I asked several of the very top legal minds about their views concerning Thursday night’s airstrikes by the United States in response to the Syrian government’s reported use of chemical weapons. I have provided their verbatim responses below, and will be adding more...
...Michael Glennon, Professor of International Law at the Fletcher School of Law and Diplomacy, Tufts University; Legal Counsel to the Senate Foreign Relations Committee (1977-1980):
While it may be a good idea to punish Assad for using chemical weapons and to deter their use in the future, military action against Syria exposes the United States to the risk of retaliation and involvement in a wider war. No national emergency requires that the decision to incur those risks be made by the President alone. The Constitution places that decision in the hands of Congress, not the President.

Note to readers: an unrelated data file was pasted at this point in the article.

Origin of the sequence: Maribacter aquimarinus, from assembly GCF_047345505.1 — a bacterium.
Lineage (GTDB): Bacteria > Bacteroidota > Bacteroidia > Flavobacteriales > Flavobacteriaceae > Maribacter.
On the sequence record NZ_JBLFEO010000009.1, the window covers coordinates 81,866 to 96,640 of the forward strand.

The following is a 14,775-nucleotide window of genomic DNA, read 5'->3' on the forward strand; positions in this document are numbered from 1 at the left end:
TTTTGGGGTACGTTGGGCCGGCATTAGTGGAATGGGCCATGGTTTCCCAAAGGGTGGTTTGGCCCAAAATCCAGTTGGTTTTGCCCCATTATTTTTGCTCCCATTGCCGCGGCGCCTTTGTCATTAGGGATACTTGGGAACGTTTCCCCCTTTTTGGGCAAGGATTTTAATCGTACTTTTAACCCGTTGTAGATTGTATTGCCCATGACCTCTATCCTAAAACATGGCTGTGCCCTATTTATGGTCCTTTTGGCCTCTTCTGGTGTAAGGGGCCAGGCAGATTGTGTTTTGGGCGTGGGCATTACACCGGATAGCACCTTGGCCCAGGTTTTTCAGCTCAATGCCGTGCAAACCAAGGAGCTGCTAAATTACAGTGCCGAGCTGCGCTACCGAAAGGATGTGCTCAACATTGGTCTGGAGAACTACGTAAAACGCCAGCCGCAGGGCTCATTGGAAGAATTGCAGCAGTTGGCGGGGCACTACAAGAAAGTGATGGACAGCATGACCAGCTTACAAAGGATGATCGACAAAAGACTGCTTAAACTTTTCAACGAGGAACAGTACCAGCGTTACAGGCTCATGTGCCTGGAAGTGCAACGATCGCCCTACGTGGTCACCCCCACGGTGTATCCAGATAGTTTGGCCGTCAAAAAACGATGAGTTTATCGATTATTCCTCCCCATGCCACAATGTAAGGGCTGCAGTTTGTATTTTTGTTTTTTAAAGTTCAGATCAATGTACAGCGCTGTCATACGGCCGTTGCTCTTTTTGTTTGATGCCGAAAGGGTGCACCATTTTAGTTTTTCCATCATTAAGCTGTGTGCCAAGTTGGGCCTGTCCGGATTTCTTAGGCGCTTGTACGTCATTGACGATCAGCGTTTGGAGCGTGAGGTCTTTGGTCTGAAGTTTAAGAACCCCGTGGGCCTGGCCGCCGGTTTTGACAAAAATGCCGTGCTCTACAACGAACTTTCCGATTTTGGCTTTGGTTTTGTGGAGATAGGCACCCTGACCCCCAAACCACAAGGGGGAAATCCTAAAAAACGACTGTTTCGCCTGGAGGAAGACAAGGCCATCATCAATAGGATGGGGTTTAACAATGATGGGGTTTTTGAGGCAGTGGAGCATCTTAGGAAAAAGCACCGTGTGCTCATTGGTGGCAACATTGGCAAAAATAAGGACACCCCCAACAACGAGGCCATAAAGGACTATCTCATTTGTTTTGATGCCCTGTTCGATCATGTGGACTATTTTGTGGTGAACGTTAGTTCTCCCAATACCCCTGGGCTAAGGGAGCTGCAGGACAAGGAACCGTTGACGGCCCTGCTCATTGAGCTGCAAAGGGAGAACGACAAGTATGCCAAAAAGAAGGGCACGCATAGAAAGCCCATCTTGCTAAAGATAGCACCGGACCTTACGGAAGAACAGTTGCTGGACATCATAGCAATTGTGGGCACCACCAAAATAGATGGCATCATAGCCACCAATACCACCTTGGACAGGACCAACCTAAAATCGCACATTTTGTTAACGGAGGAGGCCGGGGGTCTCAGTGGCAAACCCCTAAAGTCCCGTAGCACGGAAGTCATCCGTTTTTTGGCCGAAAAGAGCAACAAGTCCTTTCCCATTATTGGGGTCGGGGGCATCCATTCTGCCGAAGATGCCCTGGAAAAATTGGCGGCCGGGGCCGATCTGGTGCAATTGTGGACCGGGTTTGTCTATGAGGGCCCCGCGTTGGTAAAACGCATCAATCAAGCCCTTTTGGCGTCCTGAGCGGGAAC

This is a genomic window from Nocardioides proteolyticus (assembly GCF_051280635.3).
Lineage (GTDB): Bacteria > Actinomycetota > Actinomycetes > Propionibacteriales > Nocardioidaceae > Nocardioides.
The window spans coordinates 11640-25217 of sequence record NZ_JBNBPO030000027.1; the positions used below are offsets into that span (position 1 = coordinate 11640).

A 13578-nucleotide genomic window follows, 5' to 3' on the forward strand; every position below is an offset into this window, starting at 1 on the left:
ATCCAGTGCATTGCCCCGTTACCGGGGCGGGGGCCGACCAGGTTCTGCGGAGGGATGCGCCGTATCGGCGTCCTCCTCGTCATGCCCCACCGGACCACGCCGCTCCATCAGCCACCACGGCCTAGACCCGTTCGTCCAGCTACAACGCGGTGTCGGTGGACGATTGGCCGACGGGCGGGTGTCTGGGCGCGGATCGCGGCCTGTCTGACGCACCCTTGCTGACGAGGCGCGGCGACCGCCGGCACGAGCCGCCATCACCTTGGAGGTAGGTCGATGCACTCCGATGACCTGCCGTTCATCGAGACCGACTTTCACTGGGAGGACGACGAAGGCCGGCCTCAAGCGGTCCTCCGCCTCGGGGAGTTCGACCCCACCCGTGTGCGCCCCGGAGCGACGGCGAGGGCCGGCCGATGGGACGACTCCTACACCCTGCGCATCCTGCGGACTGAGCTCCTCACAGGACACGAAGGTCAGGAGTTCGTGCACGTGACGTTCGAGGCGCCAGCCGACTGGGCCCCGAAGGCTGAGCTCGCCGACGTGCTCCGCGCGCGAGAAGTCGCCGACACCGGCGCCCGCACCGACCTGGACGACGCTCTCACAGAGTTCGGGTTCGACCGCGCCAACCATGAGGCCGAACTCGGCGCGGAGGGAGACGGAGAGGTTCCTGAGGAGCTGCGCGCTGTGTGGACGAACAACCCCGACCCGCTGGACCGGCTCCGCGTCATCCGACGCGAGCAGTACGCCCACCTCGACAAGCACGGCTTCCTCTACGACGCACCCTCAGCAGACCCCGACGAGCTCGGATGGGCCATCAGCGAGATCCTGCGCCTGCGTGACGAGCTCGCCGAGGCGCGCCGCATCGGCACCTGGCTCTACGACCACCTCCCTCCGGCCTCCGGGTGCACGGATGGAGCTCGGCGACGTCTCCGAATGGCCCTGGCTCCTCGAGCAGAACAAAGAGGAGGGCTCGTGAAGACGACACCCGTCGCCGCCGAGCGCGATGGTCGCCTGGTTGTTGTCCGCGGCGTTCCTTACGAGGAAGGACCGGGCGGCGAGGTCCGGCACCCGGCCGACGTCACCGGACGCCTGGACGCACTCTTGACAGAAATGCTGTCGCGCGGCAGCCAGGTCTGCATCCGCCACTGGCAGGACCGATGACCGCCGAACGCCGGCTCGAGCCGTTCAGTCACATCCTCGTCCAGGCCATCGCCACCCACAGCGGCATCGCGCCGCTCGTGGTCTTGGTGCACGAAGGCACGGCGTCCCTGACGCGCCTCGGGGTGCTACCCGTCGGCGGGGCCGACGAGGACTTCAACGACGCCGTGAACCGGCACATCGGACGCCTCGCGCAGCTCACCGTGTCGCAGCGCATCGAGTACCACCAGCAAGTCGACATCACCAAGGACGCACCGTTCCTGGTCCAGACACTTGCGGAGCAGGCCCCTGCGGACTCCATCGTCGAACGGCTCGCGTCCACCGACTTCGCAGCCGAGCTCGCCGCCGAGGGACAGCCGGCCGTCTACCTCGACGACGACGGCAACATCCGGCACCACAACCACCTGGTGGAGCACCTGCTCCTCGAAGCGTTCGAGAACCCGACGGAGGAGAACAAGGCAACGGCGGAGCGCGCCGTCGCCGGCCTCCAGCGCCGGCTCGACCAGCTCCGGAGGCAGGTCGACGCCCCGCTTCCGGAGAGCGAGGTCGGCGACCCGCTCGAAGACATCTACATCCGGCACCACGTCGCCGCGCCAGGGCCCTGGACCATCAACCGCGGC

It’s equally clear that the missile strikes against Syria violated the United Nations Charter, given that there’s no plausible case to be made for self-defense or Security Council approval. The real question that’s raised – – yet again – – is whether the Charter restraints haven’t been violated so many times by so many nations that they no longer constitute good law.
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